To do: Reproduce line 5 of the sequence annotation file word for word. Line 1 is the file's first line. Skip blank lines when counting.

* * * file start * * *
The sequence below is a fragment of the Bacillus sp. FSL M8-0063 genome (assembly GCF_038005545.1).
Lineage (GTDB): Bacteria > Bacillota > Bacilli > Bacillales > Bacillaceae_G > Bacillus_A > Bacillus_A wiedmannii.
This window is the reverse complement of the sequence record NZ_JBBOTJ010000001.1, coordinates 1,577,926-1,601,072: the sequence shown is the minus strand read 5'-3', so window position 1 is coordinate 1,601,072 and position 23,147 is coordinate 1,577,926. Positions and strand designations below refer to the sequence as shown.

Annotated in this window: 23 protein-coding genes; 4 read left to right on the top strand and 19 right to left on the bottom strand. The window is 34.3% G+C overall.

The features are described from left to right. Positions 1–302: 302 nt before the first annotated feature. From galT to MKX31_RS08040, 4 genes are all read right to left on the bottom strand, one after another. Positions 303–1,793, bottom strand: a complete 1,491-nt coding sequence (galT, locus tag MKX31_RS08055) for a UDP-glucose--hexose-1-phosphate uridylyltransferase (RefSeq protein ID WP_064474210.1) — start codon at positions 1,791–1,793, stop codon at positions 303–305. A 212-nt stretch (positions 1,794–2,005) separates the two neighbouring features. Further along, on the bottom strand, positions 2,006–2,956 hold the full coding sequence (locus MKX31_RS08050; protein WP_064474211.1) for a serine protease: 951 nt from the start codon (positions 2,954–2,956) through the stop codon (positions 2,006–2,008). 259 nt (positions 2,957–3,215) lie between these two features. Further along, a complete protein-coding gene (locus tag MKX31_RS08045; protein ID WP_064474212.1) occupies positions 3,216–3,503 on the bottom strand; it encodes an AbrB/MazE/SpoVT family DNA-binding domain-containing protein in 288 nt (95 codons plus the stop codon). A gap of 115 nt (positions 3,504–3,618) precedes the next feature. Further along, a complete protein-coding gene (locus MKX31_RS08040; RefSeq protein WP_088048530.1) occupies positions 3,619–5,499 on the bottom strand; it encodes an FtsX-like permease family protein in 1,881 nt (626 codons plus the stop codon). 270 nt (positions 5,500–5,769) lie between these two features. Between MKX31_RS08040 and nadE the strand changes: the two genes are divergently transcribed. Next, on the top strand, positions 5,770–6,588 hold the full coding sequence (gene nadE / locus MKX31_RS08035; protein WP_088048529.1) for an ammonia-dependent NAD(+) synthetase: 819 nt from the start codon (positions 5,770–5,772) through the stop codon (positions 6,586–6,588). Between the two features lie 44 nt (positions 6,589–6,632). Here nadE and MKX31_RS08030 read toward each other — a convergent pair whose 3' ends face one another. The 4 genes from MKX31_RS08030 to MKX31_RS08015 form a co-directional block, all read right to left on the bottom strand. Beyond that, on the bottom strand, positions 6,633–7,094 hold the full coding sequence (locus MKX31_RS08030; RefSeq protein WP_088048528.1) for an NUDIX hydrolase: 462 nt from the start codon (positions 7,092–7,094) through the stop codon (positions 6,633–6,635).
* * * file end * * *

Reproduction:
The features are described from left to right. Positions 1–302: 302 nt before the first annotated feature. From galT to MKX31_RS08040, 4 genes are all read right to left on the bottom strand, one after another. Positions 303–1,793, bottom strand: a complete 1,491-nt coding sequence (galT, locus tag MKX31_RS08055) for a UDP-glucose--hexose-1-phosphate uridylyltransferase (RefSeq protein ID WP_064474210.1) — start codon at positions 1,791–1,793, stop codon at positions 303–305. A 212-nt stretch (positions 1,794–2,005) separates the two neighbouring features. Further along, on the bottom strand, positions 2,006–2,956 hold the full coding sequence (locus MKX31_RS08050; protein WP_064474211.1) for a serine protease: 951 nt from the start codon (positions 2,954–2,956) through the stop codon (positions 2,006–2,008). 259 nt (positions 2,957–3,215) lie between these two features. Further along, a complete protein-coding gene (locus tag MKX31_RS08045; protein ID WP_064474212.1) occupies positions 3,216–3,503 on the bottom strand; it encodes an AbrB/MazE/SpoVT family DNA-binding domain-containing protein in 288 nt (95 codons plus the stop codon). A gap of 115 nt (positions 3,504–3,618) precedes the next feature. Further along, a complete protein-coding gene (locus MKX31_RS08040; RefSeq protein WP_088048530.1) occupies positions 3,619–5,499 on the bottom strand; it encodes an FtsX-like permease family protein in 1,881 nt (626 codons plus the stop codon). 270 nt (positions 5,500–5,769) lie between these two features. Between MKX31_RS08040 and nadE the strand changes: the two genes are divergently transcribed. Next, on the top strand, positions 5,770–6,588 hold the full coding sequence (gene nadE / locus MKX31_RS08035; protein WP_088048529.1) for an ammonia-dependent NAD(+) synthetase: 819 nt from the start codon (positions 5,770–5,772) through the stop codon (positions 6,586–6,588). Between the two features lie 44 nt (positions 6,589–6,632). Here nadE and MKX31_RS08030 read toward each other — a convergent pair whose 3' ends face one another. The 4 genes from MKX31_RS08030 to MKX31_RS08015 form a co-directional block, all read right to left on the bottom strand. Beyond that, on the bottom strand, positions 6,633–7,094 hold the full coding sequence (locus MKX31_RS08030; RefSeq protein WP_088048528.1) for an NUDIX hydrolase: 462 nt from the start codon (positions 7,092–7,094) through the stop codon (positions 6,633–6,635).